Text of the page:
Catholic Recipe: Classical Duckling
In 1845 the Christian Brothers, a dedicated teaching order, established a monastery in California. About forty years later, they began to make wines for sacramental purposes, in the heart of California's finest wine district. Soon the quality of their wines created public interest, and this led to a highly successful venture into the commercial market. Thus the Brothers carry on a centuries-old tradition and identify with the monks of the Old World, who, in the Middle Ages and even earlier, practiced the art of wine making, never receiving any personal compensation for their labor but using all profits to further their religious work. The Christian Brothers have collected some fine recipes using their wines, and from these we have chosen the following for your pleasure.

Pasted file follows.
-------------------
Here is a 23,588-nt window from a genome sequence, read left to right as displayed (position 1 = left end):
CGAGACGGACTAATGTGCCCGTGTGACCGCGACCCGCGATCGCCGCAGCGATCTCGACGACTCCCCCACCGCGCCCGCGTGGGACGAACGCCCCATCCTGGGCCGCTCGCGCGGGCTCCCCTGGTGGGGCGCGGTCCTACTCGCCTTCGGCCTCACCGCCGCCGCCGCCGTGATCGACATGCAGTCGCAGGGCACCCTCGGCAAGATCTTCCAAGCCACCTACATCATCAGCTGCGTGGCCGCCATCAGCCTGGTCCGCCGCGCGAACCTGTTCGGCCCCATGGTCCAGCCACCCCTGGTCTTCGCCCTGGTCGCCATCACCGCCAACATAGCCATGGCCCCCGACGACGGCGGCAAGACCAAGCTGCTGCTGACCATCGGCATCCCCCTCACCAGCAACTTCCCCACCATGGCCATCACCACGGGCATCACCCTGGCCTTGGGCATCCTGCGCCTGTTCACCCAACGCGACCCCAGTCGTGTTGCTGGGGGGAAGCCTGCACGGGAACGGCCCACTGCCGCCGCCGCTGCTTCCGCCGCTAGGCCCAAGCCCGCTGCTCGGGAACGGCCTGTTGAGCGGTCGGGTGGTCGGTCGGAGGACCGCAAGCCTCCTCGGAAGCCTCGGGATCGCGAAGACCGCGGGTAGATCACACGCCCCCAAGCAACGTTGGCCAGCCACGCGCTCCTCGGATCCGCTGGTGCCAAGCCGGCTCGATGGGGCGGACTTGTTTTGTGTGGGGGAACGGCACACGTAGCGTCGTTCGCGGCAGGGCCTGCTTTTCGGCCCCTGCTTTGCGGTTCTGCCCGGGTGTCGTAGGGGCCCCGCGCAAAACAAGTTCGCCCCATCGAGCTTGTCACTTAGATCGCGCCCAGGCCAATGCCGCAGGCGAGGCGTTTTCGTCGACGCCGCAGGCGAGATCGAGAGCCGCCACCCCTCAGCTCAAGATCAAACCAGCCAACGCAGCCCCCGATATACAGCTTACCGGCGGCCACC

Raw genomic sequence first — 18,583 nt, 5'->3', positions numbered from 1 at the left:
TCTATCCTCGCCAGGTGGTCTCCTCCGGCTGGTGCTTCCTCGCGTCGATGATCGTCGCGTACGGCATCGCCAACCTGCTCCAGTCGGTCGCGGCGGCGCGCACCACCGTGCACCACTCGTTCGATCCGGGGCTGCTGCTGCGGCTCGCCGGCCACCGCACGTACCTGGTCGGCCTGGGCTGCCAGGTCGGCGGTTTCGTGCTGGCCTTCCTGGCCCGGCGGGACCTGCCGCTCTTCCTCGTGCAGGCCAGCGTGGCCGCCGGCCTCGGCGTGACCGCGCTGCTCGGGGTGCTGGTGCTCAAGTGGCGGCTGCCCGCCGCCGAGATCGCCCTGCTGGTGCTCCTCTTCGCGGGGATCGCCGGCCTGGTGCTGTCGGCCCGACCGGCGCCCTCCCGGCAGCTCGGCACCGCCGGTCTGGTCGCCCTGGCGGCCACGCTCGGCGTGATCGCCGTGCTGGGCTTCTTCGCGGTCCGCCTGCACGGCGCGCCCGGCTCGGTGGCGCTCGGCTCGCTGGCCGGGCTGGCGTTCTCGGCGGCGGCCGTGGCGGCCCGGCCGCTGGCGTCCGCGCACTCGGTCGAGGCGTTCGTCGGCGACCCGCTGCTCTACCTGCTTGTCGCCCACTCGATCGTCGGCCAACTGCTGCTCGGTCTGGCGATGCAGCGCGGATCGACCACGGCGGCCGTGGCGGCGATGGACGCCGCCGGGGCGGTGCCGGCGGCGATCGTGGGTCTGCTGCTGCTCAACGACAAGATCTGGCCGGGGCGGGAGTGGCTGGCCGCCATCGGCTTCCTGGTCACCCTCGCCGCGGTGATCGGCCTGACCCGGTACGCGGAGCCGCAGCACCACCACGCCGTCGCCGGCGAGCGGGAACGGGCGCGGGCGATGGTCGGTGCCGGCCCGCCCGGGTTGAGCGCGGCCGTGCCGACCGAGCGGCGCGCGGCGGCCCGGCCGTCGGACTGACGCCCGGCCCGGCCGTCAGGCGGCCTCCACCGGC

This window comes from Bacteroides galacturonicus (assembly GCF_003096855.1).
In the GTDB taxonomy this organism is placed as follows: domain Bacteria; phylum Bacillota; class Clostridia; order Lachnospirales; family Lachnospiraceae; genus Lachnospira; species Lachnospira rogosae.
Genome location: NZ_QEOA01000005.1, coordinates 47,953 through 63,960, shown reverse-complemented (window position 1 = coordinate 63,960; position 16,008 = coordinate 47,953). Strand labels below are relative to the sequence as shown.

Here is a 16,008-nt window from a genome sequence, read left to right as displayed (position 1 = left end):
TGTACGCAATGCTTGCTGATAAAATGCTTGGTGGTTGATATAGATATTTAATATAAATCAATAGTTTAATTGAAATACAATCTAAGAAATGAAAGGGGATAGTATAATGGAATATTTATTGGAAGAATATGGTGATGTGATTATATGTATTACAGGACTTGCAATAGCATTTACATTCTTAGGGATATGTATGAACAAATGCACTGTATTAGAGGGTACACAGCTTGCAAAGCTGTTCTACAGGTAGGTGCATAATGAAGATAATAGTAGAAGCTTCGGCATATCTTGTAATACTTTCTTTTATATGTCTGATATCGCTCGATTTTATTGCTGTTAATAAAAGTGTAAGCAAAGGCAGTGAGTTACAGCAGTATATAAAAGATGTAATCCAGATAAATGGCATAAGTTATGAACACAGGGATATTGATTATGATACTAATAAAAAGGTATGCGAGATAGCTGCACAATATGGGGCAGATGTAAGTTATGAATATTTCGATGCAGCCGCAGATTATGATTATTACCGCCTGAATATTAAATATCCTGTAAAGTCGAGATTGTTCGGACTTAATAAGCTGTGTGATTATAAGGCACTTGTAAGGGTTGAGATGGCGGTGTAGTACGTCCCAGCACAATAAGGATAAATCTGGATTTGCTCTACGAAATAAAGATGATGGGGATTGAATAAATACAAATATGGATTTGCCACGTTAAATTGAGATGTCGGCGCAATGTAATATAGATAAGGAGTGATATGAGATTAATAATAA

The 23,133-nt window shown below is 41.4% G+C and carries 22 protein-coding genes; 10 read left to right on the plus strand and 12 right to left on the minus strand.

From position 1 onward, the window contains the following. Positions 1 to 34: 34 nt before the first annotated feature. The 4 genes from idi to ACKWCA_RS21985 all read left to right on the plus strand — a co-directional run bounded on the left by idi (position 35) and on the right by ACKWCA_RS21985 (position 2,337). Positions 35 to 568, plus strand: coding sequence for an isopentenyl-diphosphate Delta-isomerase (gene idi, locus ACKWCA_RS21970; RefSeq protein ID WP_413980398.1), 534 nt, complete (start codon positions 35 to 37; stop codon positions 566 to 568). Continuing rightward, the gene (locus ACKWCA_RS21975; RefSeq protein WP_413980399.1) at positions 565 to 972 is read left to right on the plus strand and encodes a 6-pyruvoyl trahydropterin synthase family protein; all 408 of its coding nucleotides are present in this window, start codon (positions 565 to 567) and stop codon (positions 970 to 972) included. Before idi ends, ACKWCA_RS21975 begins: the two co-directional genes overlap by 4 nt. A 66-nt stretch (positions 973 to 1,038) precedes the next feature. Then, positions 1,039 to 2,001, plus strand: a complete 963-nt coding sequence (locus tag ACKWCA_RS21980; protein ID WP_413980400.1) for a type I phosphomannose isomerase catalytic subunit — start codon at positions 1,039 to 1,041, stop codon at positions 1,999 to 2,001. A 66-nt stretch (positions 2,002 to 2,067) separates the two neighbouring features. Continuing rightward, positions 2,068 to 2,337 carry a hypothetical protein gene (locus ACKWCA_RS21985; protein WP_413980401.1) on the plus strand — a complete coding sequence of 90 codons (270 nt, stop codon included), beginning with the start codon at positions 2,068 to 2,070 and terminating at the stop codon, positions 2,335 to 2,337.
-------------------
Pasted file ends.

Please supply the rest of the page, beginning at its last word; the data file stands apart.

Rub duckling with salt inside and out. Truss; roast at 400° for 30 minutes. Remove from pan. Pour off all but about 2 Tablespoons of pan drippings. Add flour to drippings left in pan; stir over heat to form well-browned paste. Add juice from 1 orange plus enough water to measure 1 cup. Cook to a smooth sauce. Add 1/2 cup of the vermouth. Return duck to pan; baste with this sauce; cover. Roast at 350° for 1 to 1-1/2 hours. Remove skin from second orange; parboil skin. Scrape out inner white lining; discard. Cut skin into very thin strips; add to sauce in roasting pan shortly before duck is done. Cut orange pulp into sections. To serve: Remove duckling to platter; garnish with orange sections. Add to sauce, still in pan, the remaining 1/4 cup vermouth and lemon juice. Heat gently, stirring to blend; pour small amount over bird; serve remainder in sauce boat. Makes 4 to 5 servings.Recipe Source: Cook's Blessings, The by Demetria Taylor, Random House, New York, 1965